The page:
INTERVIEW with Jeff Cohen, Director of Capital Markets Integration
| SASB recently published a paper to support private equity (PE) investors looking to evaluate or integrate ESG considerations into the management of a private equity fund lifecycle. Could you please comment on how investors can benefit from SASB Standards in this regard?
Given SASB Standards’ sharpened focus on the subset of ESG issues most closely tied to a company’s ability to protect and create long-term value, the Standards can serve as a useful starting point—and, a foundational cornerstone—in building an effective, tailored approach to ESG integration. SASB Standards can be useful in every phase, from pre-investment due diligence, post-investment monitoring and risk assessment, to reporting —both from portfolio companies to general partners (GPs) and from GPs to limited partners (LPs). GP deal teams conducting due diligence on ESG factors likely to affect business strategy or operational efficiency in a given industry can leverage SASB Standards, which are well aligned with the UN Principles for Responsible Investment (PRI)’s guidance. Using the Standards, deal teams can undertake both bottom-up and top-down assessments to determine whether a target company is similarly affected by the ESG-related opportunities contributing value to industry peers at the top line (business strategy) or at the bottom line (business efficiency). Post Investment, GPs can convey the connection between ESG and enterprise value to portfolio company management, to more readily dispel misconceptions that ESG reporting is a costly add-on exercise lacking real value, and instead focusing on a refined, value-added set of factors that can be managed to improve the business. The cost-effectiveness of the Standards is enhanced by the fact that they are streamlined by design—including, on average, just six ESG disclosure topics per industry—and well-aligned with many other reporting initiatives that companies may already have committed to.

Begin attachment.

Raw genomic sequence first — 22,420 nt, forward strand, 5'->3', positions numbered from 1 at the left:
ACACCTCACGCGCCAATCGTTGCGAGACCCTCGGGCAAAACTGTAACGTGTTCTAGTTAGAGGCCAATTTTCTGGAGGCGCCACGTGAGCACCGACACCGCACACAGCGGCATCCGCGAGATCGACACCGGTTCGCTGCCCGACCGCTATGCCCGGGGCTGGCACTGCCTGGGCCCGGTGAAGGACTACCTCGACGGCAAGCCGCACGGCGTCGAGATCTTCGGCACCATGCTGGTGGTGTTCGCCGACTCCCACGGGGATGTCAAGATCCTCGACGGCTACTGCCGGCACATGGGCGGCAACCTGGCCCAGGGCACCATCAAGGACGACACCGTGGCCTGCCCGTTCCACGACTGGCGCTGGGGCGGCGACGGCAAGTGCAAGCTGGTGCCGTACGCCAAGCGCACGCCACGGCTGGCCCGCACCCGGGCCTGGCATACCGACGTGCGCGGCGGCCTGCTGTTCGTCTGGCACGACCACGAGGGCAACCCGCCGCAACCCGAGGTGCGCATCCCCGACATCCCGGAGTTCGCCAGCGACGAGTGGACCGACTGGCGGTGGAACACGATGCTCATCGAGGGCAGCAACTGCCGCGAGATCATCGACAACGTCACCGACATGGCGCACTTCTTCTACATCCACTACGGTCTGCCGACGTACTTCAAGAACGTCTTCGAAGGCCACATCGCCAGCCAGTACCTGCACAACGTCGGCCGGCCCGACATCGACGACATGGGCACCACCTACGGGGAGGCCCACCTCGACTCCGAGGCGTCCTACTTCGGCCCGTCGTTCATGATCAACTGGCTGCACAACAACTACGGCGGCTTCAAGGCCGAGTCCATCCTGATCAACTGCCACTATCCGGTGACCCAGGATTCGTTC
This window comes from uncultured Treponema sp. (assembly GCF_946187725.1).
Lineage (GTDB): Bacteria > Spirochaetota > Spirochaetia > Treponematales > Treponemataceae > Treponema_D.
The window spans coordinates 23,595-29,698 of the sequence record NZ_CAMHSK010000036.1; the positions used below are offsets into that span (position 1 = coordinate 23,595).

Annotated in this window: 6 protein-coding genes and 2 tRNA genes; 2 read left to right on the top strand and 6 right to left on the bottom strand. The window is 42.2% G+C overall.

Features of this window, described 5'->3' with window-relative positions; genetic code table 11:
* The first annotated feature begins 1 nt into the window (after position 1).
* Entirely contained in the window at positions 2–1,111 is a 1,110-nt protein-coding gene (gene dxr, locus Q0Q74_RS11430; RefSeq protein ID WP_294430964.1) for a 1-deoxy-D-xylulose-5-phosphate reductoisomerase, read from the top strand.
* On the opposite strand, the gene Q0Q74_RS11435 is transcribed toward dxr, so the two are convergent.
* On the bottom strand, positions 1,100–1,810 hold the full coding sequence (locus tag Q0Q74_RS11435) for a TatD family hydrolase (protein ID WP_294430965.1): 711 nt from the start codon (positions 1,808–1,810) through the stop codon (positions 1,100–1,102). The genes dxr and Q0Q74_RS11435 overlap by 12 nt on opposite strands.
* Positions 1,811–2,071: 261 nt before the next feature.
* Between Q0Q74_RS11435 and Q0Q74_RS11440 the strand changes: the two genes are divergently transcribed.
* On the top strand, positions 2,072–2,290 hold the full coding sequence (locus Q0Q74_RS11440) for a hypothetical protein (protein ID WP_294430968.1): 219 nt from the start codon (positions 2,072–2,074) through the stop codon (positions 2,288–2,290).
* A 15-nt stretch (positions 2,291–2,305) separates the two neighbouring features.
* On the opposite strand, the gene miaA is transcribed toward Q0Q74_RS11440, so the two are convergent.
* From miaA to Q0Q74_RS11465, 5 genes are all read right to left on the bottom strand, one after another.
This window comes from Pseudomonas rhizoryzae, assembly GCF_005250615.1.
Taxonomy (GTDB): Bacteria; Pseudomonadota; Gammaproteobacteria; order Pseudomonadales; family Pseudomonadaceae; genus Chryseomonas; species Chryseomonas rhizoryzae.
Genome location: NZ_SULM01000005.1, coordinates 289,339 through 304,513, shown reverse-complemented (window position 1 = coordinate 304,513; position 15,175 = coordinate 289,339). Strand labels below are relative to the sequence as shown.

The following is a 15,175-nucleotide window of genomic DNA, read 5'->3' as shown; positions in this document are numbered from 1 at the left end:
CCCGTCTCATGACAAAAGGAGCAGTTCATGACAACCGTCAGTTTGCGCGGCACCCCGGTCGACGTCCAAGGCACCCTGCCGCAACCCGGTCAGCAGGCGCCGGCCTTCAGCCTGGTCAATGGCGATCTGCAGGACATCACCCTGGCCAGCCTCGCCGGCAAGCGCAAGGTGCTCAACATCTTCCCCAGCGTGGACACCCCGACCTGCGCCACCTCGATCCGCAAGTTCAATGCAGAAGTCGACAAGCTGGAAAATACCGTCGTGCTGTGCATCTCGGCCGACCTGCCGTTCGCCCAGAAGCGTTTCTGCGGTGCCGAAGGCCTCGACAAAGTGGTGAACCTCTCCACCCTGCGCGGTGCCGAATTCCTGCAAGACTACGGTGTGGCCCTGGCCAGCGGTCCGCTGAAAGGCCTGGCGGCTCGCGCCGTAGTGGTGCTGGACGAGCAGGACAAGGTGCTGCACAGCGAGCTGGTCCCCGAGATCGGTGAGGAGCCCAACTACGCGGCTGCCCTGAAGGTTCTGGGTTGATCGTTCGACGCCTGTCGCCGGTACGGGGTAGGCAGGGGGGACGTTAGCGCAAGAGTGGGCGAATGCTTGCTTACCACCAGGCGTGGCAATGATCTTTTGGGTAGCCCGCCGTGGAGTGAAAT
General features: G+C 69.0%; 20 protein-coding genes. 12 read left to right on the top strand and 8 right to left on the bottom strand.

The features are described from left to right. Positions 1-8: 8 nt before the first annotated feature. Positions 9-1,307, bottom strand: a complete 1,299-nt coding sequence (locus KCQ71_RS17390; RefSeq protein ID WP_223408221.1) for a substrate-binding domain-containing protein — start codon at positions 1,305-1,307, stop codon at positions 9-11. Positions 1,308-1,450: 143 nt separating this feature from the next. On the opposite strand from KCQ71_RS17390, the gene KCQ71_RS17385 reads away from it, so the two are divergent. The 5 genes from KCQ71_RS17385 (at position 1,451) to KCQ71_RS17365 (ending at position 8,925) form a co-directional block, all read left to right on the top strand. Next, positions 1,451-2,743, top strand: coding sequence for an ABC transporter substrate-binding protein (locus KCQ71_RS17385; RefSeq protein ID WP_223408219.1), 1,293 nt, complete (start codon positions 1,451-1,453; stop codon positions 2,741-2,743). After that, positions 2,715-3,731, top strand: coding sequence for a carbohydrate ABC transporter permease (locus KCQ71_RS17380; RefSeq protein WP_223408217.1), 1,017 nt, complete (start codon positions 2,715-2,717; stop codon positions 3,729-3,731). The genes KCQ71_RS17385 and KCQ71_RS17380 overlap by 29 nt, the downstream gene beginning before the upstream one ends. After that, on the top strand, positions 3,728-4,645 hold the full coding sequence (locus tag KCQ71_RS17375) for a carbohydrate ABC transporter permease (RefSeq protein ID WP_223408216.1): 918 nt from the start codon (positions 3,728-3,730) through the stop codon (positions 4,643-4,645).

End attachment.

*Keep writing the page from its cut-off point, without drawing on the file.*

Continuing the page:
| What are the key differences between the SASB Standards and other reporting frameworks that PE investors could potentially use?
It is important to distinguish between different types of resources available to PE investors and the important roles that standards, frameworks and coalitions play in the ESG ecosystem. Coalitions such as the PRI and Impact Management Project (IMP) help build mutual understanding among the global investment community of the interrelationships between economic, social, and environmental systems and their implications for financial risk and return. They disseminate information to support organizations in identifying and addressing common challenges. Frameworks such as the recommendations of the Task Force on Climate-related Financial Disclosures (TCFD) and the International Integrated Reporting Council (IIRC) establish useful conceptual schema for identifying and evaluating the ESG-related risks and opportunities businesses face, as well as the positive and negative impacts their operations may have on the world. Finally, standards, such as those developed by SASB, provide specific requirements for the disclosure of ESG information, empowering decision makers with consistent, comparable, reliable data.
SASB specifically focuses on financially material and industry specific ESG factors. Other standards, such as those provided by the Global Reporting Initiative and the GHG Protocol can also be useful tools for private equity investors focused on broader set of stakeholders or societal and environmental outcomes irrespective of their financial relevance.
Additionally, there are great resources provided from within the Industry such as British Private Equity and Venture Capital Association (BVCA), Responsible Investment Toolkit and the Commonwealth Development Corporation Group (CDC Group or CDC), ESG Toolkit for Fund Managers.
| One of the major challenges faced by investors is combining ESG best practice standards with various sector, company, portfolio, and other specific requirements as part of the ESG integration process. What flexibility opportunities does the SASB reporting framework provide to PE investors?
SASB Standards need not be prescriptively applied by GPs at any phases of the fund lifecycle. We encourage flexible application to ensure that the operating context of individual businesses are considered. This will allow appropriate prioritization of factors to be embedded in various phases of the process, thus adapting to the unique circumstances of the nature of the deal dynamics and business model.